"Then come speak to me, and we'll see what we can do."
"Alright," Severus agreed. He sighed and relaxed into the chair, stretching his legs out a bit.
"Lemon drop?" Albus offered casually.
"You're just waiting for the day that I'll accept," Severus smiled as he leaned back, laced his fingers behind his head, and closed his eyes. "And I love to be difficult."
"That you do, Severus," Albus chuckled. "May I ask a personal question?"
"Ask," Severus approved, cracking an eye open, "but I retain the right to refuse to answer."
"How did Lily cope with the situation?" Albus asked.
"She never knew," Severus replied softly, a shadow passing over his face. "We never told her. It was better than way."
"Undoubtedly," Albus agreed. "So she didn't know of anything?"
"Nothing," Severus confirmed.
"What did she think of your status as a Death Eater, then?" Albus asked.
"She thought I chose it of my own volition," Severus explained. "I never spoke to her, and James never told her." His voice felt sluggish, and a calm feeling of sorrow enveloped him.
"Why didn't you tell her then?" Albus asked. "I'm sure she would have understood." Severus sighed.
"She had stopped speaking to me the previous year," he murmured. "I couldn't bear to speak with her."
"Severus, I know she would have forgiven you if you had asked for it," Albus soothed. Severus' eyes snapped open and he sat forward.
"I did ask," he snapped. "She refused."
"Given some time, though - "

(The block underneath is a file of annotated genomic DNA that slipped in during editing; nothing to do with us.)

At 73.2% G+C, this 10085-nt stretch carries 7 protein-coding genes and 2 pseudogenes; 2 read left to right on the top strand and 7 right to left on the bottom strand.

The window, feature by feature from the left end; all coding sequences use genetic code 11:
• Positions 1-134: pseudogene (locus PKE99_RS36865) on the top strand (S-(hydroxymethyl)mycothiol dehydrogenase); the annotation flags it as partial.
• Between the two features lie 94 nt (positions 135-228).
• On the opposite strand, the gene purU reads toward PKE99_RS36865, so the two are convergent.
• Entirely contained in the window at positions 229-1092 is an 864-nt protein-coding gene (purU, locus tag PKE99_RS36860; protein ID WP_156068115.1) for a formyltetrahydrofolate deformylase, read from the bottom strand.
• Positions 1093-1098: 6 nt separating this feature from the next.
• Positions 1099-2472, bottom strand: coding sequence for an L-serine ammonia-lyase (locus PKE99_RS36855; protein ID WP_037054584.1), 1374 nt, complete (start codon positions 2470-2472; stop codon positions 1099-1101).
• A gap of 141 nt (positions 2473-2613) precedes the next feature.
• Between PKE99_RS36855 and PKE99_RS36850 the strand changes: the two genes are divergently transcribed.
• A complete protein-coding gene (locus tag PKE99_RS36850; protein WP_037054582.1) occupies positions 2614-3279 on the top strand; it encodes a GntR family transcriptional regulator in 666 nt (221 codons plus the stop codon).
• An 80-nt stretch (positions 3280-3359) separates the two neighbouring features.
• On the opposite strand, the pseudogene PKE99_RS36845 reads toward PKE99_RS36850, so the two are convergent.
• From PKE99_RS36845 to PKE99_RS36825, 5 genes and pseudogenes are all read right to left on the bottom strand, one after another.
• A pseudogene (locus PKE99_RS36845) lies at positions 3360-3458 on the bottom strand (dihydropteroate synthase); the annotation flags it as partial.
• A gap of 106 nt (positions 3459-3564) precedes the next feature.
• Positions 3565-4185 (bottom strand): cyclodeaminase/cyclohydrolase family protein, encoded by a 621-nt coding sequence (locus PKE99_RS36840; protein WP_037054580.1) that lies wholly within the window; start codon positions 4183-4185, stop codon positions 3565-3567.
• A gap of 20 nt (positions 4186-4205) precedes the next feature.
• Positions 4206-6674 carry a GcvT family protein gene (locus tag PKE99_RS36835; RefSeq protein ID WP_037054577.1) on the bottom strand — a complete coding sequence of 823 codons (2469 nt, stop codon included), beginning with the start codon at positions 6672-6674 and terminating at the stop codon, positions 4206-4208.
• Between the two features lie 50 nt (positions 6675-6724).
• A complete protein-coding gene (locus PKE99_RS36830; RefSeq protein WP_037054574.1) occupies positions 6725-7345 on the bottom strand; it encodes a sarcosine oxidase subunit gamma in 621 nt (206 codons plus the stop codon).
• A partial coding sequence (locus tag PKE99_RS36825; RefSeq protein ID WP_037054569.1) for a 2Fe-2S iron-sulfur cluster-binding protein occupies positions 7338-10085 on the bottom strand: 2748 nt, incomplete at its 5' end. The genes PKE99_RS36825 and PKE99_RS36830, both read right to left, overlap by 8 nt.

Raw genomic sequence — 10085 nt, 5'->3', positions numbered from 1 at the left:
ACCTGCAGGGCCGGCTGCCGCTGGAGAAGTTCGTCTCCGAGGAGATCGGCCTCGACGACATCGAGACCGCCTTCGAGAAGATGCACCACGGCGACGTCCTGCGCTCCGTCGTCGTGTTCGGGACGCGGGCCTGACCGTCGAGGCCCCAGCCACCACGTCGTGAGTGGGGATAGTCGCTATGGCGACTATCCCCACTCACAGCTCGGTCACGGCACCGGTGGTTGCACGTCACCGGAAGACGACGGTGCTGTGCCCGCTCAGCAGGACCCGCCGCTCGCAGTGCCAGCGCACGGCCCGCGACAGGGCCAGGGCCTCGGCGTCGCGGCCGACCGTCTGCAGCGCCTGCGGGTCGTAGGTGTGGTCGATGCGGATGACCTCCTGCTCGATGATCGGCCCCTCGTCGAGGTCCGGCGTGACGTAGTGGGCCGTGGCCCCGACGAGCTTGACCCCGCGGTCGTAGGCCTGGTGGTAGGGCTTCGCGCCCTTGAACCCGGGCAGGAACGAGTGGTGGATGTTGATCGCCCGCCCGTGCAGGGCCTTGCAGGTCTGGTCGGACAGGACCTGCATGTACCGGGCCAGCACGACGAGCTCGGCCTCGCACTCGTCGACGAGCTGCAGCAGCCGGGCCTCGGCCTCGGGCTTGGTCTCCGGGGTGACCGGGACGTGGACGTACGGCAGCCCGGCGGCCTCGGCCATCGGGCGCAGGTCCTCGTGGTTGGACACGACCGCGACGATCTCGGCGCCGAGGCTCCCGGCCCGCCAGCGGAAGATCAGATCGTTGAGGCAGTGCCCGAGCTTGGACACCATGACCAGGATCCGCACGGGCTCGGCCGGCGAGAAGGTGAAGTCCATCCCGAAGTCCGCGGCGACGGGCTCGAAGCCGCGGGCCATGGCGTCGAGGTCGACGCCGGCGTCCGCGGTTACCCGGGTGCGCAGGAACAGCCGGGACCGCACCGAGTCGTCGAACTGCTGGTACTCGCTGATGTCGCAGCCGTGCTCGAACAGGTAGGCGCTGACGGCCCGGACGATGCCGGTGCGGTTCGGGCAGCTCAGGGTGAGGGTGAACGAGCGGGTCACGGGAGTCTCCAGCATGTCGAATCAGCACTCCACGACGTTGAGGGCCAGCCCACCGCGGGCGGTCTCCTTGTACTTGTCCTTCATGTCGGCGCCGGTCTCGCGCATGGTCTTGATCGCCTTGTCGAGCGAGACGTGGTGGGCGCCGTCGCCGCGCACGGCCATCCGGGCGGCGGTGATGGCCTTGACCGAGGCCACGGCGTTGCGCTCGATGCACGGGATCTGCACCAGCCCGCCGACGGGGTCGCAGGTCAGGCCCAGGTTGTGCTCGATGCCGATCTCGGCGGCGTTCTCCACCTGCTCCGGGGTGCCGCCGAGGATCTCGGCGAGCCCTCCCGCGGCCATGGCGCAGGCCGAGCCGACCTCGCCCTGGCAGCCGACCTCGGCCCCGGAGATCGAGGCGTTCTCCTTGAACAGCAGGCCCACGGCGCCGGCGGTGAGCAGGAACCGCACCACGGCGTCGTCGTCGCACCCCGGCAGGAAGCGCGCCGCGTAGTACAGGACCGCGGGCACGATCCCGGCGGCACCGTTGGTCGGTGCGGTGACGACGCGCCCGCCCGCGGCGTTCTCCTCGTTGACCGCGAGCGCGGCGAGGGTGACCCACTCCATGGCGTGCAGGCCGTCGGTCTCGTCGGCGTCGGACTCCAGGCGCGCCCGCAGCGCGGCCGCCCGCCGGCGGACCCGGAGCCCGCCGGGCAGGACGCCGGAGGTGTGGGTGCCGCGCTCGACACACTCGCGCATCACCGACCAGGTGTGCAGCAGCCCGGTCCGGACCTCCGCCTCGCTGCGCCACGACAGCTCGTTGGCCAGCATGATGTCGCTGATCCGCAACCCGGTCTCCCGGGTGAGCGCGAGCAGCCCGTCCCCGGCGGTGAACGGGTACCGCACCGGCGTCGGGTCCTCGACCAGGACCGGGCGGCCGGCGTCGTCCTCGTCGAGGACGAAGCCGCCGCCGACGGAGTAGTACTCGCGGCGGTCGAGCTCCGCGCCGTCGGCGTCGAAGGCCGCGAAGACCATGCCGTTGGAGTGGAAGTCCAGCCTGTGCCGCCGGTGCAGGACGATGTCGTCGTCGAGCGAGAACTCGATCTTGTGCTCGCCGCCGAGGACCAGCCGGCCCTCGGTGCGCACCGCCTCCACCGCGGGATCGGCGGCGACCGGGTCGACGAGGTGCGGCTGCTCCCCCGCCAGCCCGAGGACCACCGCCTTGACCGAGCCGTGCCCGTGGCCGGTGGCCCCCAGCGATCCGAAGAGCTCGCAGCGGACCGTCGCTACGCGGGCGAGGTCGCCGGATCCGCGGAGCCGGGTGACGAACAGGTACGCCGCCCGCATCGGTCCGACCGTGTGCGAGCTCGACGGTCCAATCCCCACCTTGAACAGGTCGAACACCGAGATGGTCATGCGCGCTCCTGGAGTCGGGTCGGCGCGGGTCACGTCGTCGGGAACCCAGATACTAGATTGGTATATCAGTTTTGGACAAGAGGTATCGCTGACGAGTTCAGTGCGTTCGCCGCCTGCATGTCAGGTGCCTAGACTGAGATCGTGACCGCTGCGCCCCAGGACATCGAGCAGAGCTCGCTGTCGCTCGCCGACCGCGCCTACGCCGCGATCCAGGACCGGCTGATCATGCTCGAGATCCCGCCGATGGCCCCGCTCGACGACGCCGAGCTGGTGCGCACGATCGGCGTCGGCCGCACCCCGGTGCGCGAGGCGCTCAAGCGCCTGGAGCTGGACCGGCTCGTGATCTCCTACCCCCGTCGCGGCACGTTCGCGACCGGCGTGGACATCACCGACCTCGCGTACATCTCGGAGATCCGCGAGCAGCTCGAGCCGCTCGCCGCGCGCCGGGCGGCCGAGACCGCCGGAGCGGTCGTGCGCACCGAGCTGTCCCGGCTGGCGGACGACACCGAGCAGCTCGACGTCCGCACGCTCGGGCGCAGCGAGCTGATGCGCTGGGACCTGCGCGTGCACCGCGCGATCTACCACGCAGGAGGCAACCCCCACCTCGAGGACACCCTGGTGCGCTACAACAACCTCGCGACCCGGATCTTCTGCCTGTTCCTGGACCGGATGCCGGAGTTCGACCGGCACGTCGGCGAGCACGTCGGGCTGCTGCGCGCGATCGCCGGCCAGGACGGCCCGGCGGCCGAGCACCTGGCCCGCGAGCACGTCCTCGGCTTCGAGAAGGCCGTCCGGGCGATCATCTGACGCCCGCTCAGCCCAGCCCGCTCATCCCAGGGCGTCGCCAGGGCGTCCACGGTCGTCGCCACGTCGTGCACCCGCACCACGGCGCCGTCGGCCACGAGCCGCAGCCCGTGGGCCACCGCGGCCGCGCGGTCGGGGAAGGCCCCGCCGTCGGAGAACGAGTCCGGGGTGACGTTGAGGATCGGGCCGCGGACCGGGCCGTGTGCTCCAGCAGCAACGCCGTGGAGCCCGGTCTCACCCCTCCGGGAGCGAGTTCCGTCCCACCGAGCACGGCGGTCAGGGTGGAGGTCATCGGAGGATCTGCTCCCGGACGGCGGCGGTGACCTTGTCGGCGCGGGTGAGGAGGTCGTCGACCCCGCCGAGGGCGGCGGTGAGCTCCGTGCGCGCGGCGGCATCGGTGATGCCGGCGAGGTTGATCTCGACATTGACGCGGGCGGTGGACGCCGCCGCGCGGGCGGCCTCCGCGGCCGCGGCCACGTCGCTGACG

"What was I supposed to do after?" Severus cut his mentor off. He rose and stood opposite Albus' desk. "What was I supposed to say? What could I tell her?"
"The truth?" Albus asked.
"'Hello, Lily,'" Severus began, in a mocking tone, as he held his hand out to Albus. "'I know we haven't spoken in a few years because of my lack of a filter. Now, despite the fact that you've shown no interest in speaking to me, I'm here to apologize once again, because sleeping outside the Gryffindor common room wasn't enough.'" Severus paused, as though listening to an imaginary reply. He had pulled his hand back, and braced himself against Albus' desk. "'Oh? You still don't want to talk to me? Why on earth not?'" Severus paused again. "'My Dark Mark? Oh, you misunderstand! I didn't want to take it. It was forced upon me.'" Pause. "'Yes, forced. You must believe me! I was ordered to take it.'" Pause. "'Who ordered me? Your husband, of course. For the good of the Order.'" Pause. "'Yes, James, and no, I'm not exaggerating.'" Pause. "'What power does he have over me? I'm his bloody slave!'"
Severus hung his head and his shoulders shook silently.
"Is that what you wanted me to tell her?" he finally asked. "I couldn't bear the humiliation, even if she did accept my explanation."
"Severus," Albus murmured, reaching out to touch his hand. Severus didn't react other than to heave one shuddering, incriminating breath. "I just want you to know that you've done a lot of good for the Order, even though you hate your Mark." Severus just shook his head, unable to respond. He waited a moment.
"Killed Lily," was all that was understandable. Severus stood, and kept his eyes on the floor. He turned and left, pulling his cloak about him. He felt chilled to the bone.
Severus made a side trip to the infirmary where he stood at the foot of a bed. The bed belonged to a messy-haired, shivering, third year student. Severus watched him sleep as he mulled over their new relationship.
He didn't regret saving Potter's life, no, but he regretted the fact that Potter hated him enough for this to happen. The slave bond only instituted itself in specific circumstances, and it was very rare. Magic was a funny thing. Most of the time, when a life debt was incurred by someone, it was a debt owed to a relative, or a close friend. Such life debts never caused a slave bond, because it was assumed that such people would find a way to pay the debt due to their positive relationship.